Spike Lee attends the DirecTV Super Saturday Night at Pier 40 on February 1, 2014 in New York City. (Photo by Rob Kim/Getty Images for DirecTV)

Spike Lee certainly didn’t hold his tongue this week at an event in Brooklyn when an audience member asked him about gentrification.

The famed director was asked about gentrification at a talk in Fort Greene, Brooklyn, Lee’s long-time home and rapidly changing neighborhood that in many ways reflects a changing New York City.

Lee is not a fan of gentrification – when middle-class residents displace low-income residents – and he didn’t hold back saying, “Let me just kill you right now.  [B] ecause there was some bullsh*t article in the New York Times saying ‘the good of gentrification…I don’t believe that,” said Lee.

The Times and other outlets have been trying to make the argument that gentrification is a good thing for communities, even though it displaces families who can no longer afford to live in a neighborhood as property values go up and rents skyrocket.  While it’s true that communities become safer and improve over time, many community residents, including Lee, have a point when they ask why it takes an influx of white middle-class residents to improve living conditions.

“Here’s the thing,” Lee continued on, “I grew up here in Fort Greene. I grew up here in New York. It’s changed. And why does it take an influx of white New Yorkers in the south Bronx, in Harlem, in Bed Stuy, in Crown Heights for the facilities to get better? The garbage wasn’t picked up every motherf**in’ day when I was living in 165 Washington Park. P.S. 20 was not good. P.S. 11. Rothschild 294. The police weren’t around. When you see white mothers pushing their babies in strollers, three o’clock in the morning on 125th Street, that must tell you something…Then comes the motherfuckin’ Christopher Columbus Syndrome. You can’t discover this! We been here. You just can’t come and bogart. There were brothers playing motherf**kin’ African drums in Mount Morris Park for 40 years and now they can’t do it anymore because the new inhabitants said the drums are loud. My father’s a great jazz musician. He bought a house in nineteen-motherf**kin’-sixty-eight, and the motherf**kin’ people moved in last year and called the cops on my father. He’s not — he doesn’t even play electric bass! It’s acoustic! We bought the motherf**kin’ house in nineteen-sixty-motherf**kin’-eight and now you call the cops? In 2013? Get the f**k outta here!  Nah. You can’t do that. You can’t just come in the neighborhood and start bogarting and say, like you’re motherf**kin’ Columbus and kill off the Native Americans. Or what they do in Brazil, what they did to the indigenous people. You have to come with respect.”

“There’s a code. There’s people…I mean, they just move in the neighborhood. You just can’t come in the neighborhood. I’m for democracy and letting everybody live but you gotta have some respect. You can’t just come in when people have a culture that’s been laid down for generations and you come in and now shit gotta change because you’re here? Get the f**k outta here. Can’t do that!” he added.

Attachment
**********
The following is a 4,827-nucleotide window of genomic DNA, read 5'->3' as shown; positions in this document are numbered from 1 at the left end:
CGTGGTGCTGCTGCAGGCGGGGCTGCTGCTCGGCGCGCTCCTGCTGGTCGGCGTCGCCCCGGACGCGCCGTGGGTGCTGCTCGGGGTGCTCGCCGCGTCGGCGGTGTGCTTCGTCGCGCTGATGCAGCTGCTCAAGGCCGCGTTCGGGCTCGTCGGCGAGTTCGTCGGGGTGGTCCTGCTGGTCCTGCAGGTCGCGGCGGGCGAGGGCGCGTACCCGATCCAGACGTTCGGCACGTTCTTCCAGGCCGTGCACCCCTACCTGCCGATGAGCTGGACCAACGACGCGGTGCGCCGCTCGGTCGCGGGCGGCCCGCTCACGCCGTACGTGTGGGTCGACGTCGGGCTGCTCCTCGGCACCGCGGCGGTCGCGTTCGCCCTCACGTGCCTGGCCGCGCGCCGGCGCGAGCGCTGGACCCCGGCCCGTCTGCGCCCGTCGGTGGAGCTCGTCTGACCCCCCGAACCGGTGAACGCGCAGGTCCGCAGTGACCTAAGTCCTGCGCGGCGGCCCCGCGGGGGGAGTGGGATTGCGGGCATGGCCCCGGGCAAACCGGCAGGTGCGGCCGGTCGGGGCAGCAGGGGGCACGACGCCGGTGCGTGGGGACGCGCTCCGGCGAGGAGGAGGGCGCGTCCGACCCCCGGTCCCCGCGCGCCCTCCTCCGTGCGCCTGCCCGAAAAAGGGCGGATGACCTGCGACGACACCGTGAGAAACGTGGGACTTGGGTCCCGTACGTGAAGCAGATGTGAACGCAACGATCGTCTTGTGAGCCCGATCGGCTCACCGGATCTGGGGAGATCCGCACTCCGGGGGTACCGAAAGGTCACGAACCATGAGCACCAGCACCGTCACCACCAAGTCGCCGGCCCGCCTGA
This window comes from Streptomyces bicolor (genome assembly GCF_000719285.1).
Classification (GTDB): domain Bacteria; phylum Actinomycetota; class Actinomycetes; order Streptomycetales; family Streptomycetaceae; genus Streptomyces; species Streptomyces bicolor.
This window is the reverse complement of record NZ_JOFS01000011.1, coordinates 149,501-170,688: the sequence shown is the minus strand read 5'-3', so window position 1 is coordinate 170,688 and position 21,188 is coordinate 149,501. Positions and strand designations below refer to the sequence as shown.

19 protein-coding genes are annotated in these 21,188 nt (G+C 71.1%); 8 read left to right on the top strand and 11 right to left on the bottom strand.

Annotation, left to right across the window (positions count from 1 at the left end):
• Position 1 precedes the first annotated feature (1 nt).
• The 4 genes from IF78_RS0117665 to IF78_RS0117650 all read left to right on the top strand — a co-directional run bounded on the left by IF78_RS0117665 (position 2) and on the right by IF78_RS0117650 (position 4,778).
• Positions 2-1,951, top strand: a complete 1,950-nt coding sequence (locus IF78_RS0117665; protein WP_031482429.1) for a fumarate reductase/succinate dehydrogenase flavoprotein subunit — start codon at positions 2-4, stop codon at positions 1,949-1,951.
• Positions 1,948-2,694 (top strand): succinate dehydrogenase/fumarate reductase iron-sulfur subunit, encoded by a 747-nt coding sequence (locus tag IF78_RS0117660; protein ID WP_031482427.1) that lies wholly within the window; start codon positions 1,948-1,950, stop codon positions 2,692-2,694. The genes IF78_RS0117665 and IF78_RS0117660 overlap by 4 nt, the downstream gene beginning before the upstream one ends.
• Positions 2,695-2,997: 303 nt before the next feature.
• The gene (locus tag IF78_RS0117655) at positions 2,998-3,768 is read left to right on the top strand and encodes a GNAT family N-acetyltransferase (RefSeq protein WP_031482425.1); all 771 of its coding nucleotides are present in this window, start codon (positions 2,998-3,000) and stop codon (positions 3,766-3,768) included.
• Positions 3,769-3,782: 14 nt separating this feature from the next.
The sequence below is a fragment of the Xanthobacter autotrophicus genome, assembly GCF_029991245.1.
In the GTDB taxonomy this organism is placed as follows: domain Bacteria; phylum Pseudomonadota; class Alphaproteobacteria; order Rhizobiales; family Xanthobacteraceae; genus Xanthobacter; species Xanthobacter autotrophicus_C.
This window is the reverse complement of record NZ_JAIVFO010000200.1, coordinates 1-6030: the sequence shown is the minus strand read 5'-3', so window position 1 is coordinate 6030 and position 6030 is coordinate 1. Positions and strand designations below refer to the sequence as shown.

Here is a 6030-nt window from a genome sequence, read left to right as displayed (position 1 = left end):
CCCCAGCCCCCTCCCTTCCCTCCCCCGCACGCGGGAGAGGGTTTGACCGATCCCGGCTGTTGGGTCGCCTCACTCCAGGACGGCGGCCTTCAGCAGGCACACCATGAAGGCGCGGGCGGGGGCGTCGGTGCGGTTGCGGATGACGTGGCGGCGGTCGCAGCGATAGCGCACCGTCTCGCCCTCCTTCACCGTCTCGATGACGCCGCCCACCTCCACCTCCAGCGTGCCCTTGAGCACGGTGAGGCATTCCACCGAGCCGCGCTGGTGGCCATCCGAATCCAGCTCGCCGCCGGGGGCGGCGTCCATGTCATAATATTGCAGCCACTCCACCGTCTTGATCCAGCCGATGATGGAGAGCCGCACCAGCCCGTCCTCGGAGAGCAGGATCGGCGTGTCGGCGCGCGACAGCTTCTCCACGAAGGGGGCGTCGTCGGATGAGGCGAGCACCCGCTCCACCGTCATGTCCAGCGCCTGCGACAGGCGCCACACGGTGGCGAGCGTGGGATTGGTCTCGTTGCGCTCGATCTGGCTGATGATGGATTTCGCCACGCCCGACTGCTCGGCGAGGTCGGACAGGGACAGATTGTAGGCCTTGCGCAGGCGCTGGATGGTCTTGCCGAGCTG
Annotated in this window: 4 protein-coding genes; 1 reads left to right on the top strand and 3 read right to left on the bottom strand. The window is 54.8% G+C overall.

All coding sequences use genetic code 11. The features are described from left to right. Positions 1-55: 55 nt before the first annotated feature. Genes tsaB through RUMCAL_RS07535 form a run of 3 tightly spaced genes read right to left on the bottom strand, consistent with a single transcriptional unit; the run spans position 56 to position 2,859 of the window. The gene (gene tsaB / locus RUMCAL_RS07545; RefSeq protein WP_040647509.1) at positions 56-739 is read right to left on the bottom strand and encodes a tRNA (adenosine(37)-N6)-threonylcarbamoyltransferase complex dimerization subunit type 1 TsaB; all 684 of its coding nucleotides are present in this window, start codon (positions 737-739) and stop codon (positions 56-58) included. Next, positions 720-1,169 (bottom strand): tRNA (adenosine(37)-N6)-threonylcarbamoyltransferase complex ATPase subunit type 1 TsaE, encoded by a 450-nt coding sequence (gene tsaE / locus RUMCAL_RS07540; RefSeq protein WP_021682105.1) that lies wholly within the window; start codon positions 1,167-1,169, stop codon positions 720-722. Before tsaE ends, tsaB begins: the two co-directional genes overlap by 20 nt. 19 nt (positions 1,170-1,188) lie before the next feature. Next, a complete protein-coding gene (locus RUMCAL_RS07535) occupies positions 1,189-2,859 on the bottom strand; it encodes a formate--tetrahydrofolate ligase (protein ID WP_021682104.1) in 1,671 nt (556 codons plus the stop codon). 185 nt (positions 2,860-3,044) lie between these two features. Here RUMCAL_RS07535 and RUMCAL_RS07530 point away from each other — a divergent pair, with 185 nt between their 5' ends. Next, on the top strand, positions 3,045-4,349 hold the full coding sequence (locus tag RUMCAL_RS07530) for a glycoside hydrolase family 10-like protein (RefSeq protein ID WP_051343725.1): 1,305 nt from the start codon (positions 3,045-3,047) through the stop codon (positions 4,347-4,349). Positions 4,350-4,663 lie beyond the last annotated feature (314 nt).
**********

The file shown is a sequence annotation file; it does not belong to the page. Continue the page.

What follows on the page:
And Lee continued on to ask a series of relevant questions about why living conditions only improve when white folks come to town.  “So, why did it take this great influx of white people to get the schools better? Why’s there more police protection in Bed Stuy and Harlem now? Why’s the garbage getting picked up more regularly? We been here!” said Lee.

Syreeta McFadden, contributing writer to Feministing.com and a former program director for New York City’s housing agency, told theGrio that Lee has a valid point about gentrification in historically multicultural neighborhoods, like Fort Greene, Bushwick, Bedford Stuyvesant, and Harlem.

“The most upsetting thing about gentrification is the fact there are whole communities who have endured economic downturns and have advocated for investment in their communities, have maintained empty lots with community gardens, pressured police precincts for better protection, who have sat on community boards and wrestled with local city officials for decades to get several mayoral administrations to commit funding for affordable housing [and now] have to engage newcomers who don’t know or care about the work and legacy folks put in to preserve community.”

Essentially, the people who live in these communities have long sought improvements in their living conditions, better schools, and safer streets, only to be ignored until middle-class whites came to town, often demanding rapid improvements to the community, mostly unaware that those who have been in that community for decades have been failing to get those improvements for generations.

“[O]nce white people move in they are mostly oblivious and insular in their engagement with the indigenous community… the brown and black people who had been holding it all down since the 1970s when NYC went bankrupt and told the city to drop dead. White flight and suburbanization and racism are real things that impacted the shape of the city, public investment.”

Class intersects with race in this conversation as well, because many of those gentrifiers who enter communities from outside the city may be middle-class people of color who are moving into communities like Fort Greene and Harlem after some of these demographic shifts have already taken place.

The debate over whether gentrification is good or bad oversimplifies historic norms and ignores the divestment in these same communities over time.  No wonder Spike Lee is upset.

Follow Zerlina Maxwell on Twitter at @ZerlinaMaxwell.